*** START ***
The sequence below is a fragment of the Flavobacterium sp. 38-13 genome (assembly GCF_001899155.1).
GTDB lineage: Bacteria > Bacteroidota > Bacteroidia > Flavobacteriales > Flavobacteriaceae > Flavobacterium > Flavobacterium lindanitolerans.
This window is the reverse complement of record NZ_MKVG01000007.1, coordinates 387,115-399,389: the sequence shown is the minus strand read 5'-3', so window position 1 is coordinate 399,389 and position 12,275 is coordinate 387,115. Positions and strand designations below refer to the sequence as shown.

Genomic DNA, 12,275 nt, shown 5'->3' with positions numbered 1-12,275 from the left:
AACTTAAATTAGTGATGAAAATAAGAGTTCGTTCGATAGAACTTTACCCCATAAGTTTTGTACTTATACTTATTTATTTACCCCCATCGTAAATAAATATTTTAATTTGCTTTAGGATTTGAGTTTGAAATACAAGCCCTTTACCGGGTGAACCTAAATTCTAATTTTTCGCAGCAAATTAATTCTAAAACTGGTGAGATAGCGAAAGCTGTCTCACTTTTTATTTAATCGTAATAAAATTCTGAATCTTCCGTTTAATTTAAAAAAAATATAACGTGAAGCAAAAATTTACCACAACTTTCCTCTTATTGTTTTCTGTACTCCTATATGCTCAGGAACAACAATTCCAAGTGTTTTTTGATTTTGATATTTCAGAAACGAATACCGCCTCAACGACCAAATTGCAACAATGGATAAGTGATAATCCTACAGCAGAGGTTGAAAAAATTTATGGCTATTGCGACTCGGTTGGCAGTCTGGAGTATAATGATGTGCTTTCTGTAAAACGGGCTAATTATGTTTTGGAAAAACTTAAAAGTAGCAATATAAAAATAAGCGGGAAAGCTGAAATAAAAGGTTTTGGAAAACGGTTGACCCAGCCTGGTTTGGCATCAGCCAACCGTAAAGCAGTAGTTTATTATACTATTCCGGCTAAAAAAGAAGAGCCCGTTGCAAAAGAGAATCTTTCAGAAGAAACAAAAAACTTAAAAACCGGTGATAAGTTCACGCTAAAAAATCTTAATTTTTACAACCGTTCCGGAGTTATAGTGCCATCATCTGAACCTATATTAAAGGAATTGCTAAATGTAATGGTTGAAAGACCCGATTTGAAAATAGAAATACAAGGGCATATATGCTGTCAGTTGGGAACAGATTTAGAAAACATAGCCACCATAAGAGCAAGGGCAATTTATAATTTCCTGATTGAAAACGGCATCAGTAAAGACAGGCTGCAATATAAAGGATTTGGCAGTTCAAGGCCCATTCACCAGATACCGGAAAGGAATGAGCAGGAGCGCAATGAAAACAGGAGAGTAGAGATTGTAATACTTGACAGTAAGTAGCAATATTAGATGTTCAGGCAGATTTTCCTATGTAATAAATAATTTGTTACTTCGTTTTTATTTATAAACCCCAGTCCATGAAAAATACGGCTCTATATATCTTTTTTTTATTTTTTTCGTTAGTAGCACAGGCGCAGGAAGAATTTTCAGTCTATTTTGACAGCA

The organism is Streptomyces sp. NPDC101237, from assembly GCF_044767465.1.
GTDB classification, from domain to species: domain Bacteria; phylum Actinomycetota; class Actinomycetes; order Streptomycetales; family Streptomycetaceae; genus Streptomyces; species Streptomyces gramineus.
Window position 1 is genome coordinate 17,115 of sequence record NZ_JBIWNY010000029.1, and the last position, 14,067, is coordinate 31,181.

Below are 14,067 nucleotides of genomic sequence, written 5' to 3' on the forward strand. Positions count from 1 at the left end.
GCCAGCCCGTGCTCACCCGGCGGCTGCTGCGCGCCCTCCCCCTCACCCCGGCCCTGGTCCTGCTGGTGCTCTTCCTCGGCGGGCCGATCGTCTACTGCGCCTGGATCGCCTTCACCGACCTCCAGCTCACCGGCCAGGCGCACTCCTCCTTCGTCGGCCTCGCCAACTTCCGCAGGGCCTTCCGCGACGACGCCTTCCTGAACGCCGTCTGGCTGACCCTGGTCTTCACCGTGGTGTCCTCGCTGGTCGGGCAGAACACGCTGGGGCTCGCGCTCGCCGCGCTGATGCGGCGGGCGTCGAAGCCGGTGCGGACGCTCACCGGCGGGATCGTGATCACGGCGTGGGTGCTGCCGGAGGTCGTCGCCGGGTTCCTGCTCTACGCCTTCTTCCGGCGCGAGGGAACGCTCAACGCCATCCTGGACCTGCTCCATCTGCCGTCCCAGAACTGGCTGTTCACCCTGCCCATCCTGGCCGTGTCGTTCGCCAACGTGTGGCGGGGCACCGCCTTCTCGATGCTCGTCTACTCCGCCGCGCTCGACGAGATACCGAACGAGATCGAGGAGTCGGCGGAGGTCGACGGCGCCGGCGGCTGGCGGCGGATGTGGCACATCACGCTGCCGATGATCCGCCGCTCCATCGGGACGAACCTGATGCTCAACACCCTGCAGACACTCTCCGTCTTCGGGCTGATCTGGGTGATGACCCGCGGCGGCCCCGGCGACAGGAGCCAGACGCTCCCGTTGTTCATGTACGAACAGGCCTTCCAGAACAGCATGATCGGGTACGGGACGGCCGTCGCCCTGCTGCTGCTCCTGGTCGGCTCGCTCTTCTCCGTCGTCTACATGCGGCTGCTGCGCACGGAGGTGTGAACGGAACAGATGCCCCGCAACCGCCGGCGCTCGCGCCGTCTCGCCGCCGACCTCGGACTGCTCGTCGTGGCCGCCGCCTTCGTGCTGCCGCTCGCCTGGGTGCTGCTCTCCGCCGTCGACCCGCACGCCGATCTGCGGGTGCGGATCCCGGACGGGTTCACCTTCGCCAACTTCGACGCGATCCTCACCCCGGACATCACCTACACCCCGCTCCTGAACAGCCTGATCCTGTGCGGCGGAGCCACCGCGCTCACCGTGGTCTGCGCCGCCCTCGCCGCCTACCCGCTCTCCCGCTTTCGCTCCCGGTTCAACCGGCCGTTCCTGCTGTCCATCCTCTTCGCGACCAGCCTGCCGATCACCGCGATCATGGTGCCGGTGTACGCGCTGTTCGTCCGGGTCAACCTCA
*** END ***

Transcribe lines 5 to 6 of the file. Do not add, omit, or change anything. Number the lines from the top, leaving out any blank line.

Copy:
AACTTAAATTAGTGATGAAAATAAGAGTTCGTTCGATAGAACTTTACCCCATAAGTTTTGTACTTATACTTATTTATTTACCCCCATCGTAAATAAATATTTTAATTTGCTTTAGGATTTGAGTTTGAAATACAAGCCCTTTACCGGGTGAACCTAAATTCTAATTTTTCGCAGCAAATTAATTCTAAAACTGGTGAGATAGCGAAAGCTGTCTCACTTTTTATTTAATCGTAATAAAATTCTGAATCTTCCGTTTAATTTAAAAAAAATATAACGTGAAGCAAAAATTTACCACAACTTTCCTCTTATTGTTTTCTGTACTCCTATATGCTCAGGAACAACAATTCCAAGTGTTTTTTGATTTTGATATTTCAGAAACGAATACCGCCTCAACGACCAAATTGCAACAATGGATAAGTGATAATCCTACAGCAGAGGTTGAAAAAATTTATGGCTATTGCGACTCGGTTGGCAGTCTGGAGTATAATGATGTGCTTTCTGTAAAACGGGCTAATTATGTTTTGGAAAAACTTAAAAGTAGCAATATAAAAATAAGCGGGAAAGCTGAAATAAAAGGTTTTGGAAAACGGTTGACCCAGCCTGGTTTGGCATCAGCCAACCGTAAAGCAGTAGTTTATTATACTATTCCGGCTAAAAAAGAAGAGCCCGTTGCAAAAGAGAATCTTTCAGAAGAAACAAAAAACTTAAAAACCGGTGATAAGTTCACGCTAAAAAATCTTAATTTTTACAACCGTTCCGGAGTTATAGTGCCATCATCTGAACCTATATTAAAGGAATTGCTAAATGTAATGGTTGAAAGACCCGATTTGAAAATAGAAATACAAGGGCATATATGCTGTCAGTTGGGAACAGATTTAGAAAACATAGCCACCATAAGAGCAAGGGCAATTTATAATTTCCTGATTGAAAACGGCATCAGTAAAGACAGGCTGCAATATAAAGGATTTGGCAGTTCAAGGCCCATTCACCAGATACCGGAAAGGAATGAGCAGGAGCGCAATGAAAACAGGAGAGTAGAGATTGTAATACTTGACAGTAAGTAGCAATATTAGATGTTCAGGCAGATTTTCCTATGTAATAAATAATTTGTTACTTCGTTTTTATTTATAAACCCCAGTCCATGAAAAATACGGCTCTATATATCTTTTTTTTATTTTTTTCGTTAGTAGCACAGGCGCAGGAAGAATTTTCAGTCTATTTTGACAGCA

The organism is Streptomyces sp. NPDC101237, from assembly GCF_044767465.1.